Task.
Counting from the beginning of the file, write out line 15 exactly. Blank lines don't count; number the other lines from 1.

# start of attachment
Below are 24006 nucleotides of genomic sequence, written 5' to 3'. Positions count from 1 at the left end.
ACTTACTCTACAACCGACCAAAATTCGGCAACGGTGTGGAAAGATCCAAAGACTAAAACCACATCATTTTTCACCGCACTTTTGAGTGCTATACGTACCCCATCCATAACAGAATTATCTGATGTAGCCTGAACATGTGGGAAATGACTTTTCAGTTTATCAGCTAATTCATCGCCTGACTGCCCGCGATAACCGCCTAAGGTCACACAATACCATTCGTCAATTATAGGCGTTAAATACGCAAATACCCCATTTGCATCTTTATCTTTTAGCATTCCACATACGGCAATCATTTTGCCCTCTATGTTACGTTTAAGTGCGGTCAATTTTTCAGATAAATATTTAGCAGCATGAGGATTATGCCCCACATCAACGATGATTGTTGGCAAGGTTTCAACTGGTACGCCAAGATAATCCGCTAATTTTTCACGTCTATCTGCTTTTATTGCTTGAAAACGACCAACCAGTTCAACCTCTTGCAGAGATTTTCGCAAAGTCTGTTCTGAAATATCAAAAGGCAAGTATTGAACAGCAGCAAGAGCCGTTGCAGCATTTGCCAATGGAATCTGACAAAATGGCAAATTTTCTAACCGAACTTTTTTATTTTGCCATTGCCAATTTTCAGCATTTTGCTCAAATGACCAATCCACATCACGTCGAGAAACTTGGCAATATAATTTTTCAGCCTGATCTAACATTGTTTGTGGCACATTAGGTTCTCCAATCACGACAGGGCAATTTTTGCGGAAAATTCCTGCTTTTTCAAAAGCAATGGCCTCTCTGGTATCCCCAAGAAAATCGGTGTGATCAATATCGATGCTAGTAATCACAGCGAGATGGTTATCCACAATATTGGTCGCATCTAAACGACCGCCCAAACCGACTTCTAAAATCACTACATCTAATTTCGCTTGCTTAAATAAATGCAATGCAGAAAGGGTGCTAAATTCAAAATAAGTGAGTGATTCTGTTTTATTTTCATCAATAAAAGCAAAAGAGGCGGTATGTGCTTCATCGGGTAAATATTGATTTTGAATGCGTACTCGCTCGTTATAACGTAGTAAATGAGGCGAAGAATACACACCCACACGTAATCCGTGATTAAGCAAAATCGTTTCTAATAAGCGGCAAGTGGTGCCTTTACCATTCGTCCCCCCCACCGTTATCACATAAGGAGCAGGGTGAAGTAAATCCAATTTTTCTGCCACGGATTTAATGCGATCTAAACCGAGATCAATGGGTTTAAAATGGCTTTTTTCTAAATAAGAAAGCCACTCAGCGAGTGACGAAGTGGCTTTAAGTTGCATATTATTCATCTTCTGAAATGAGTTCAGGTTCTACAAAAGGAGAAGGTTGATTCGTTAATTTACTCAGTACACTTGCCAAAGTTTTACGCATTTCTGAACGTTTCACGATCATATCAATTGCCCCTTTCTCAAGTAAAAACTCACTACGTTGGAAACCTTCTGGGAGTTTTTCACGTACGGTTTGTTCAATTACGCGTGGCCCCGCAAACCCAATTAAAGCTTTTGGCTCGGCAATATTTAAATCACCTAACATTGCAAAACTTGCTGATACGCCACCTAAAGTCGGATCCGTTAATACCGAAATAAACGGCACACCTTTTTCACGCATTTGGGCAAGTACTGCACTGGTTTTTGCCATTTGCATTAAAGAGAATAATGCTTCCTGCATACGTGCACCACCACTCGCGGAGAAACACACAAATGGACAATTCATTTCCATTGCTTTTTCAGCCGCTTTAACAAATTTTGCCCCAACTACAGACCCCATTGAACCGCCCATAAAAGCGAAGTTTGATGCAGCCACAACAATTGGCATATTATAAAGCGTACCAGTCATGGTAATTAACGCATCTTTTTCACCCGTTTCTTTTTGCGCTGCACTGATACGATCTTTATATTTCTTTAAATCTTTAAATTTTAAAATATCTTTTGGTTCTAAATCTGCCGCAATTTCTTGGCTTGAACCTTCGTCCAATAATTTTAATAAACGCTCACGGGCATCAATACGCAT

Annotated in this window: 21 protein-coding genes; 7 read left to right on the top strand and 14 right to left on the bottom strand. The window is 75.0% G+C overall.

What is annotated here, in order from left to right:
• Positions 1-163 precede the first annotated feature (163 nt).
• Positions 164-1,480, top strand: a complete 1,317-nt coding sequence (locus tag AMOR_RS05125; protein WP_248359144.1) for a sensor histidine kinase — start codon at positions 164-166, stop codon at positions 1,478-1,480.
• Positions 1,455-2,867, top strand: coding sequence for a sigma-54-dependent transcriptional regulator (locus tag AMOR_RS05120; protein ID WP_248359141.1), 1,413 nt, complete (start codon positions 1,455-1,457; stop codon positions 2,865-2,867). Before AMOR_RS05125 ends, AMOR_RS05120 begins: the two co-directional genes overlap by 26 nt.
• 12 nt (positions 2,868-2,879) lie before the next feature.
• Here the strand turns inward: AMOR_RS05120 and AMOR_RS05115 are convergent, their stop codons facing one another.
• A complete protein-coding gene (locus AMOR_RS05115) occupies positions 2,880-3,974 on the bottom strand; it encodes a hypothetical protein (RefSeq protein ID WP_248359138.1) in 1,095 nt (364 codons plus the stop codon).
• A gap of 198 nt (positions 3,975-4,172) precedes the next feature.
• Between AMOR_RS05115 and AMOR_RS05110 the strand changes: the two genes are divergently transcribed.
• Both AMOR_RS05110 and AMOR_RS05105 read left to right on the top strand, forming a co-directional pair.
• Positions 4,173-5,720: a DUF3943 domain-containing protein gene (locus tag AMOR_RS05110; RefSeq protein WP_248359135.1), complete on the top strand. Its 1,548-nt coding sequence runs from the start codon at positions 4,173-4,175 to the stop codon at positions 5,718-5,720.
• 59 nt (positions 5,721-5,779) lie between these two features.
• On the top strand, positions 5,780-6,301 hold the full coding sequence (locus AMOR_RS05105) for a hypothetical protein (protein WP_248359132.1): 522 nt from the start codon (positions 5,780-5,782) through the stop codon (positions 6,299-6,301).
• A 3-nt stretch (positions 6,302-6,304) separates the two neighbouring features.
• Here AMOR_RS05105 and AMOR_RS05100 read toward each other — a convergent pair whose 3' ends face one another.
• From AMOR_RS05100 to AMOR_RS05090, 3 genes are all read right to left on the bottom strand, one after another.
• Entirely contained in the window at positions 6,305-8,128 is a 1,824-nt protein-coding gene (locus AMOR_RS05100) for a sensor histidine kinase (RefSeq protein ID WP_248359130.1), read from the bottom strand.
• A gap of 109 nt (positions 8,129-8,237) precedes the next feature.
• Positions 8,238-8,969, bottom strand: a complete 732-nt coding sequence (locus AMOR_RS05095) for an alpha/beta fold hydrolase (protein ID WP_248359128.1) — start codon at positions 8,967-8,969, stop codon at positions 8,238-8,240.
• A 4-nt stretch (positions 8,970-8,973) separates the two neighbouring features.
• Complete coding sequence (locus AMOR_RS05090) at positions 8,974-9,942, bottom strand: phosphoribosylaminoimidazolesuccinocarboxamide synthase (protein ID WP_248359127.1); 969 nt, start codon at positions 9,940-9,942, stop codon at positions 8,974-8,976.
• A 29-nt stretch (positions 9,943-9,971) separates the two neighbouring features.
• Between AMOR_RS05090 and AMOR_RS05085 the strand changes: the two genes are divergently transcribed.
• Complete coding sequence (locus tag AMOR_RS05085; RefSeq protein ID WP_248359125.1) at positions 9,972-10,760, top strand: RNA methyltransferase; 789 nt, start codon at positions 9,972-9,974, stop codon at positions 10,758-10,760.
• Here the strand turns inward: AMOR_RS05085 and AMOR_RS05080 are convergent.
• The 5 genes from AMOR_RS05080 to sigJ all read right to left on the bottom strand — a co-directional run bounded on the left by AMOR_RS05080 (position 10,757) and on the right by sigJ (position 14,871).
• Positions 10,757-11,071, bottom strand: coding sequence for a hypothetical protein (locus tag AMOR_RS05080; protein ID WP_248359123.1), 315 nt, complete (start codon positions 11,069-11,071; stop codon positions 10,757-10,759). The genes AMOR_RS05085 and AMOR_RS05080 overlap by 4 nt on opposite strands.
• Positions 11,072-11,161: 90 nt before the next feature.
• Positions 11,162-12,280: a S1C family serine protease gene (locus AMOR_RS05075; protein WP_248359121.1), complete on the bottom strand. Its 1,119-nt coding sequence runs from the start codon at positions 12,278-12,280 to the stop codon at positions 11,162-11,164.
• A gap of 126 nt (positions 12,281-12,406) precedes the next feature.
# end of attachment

• 59 nt (positions 5,721-5,779) lie between these two features.